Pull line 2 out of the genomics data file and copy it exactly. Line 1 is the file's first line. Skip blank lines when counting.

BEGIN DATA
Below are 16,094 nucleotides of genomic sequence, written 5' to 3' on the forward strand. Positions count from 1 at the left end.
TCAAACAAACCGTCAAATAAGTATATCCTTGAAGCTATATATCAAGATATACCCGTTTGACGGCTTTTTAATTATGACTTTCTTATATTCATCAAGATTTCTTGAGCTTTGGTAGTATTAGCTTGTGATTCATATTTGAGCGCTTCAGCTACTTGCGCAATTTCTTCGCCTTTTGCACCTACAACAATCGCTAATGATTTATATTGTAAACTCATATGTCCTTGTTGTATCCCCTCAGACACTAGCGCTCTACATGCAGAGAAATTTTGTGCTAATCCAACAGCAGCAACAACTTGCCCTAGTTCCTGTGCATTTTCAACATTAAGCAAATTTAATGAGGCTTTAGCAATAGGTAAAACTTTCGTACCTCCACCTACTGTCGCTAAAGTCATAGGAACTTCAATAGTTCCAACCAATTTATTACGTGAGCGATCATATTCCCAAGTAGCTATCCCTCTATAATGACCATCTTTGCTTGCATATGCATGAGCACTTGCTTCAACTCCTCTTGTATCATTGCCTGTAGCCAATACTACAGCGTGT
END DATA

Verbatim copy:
TCAAACAAACCGTCAAATAAGTATATCCTTGAAGCTATATATCAAGATATACCCGTTTGACGGCTTTTTAATTATGACTTTCTTATATTCATCAAGATTTCTTGAGCTTTGGTAGTATTAGCTTGTGATTCATATTTGAGCGCTTCAGCTACTTGCGCAATTTCTTCGCCTTTTGCACCTACAACAATCGCTAATGATTTATATTGTAAACTCATATGTCCTTGTTGTATCCCCTCAGACACTAGCGCTCTACATGCAGAGAAATTTTGTGCTAATCCAACAGCAGCAACAACTTGCCCTAGTTCCTGTGCATTTTCAACATTAAGCAAATTTAATGAGGCTTTAGCAATAGGTAAAACTTTCGTACCTCCACCTACTGTCGCTAAAGTCATAGGAACTTCAATAGTTCCAACCAATTTATTACGTGAGCGATCATATTCCCAAGTAGCTATCCCTCTATAATGACCATCTTTGCTTGCATATGCATGAGCACTTGCTTCAACTCCTCTTGTATCATTGCCTGTAGCCAATACTACAGCGTGT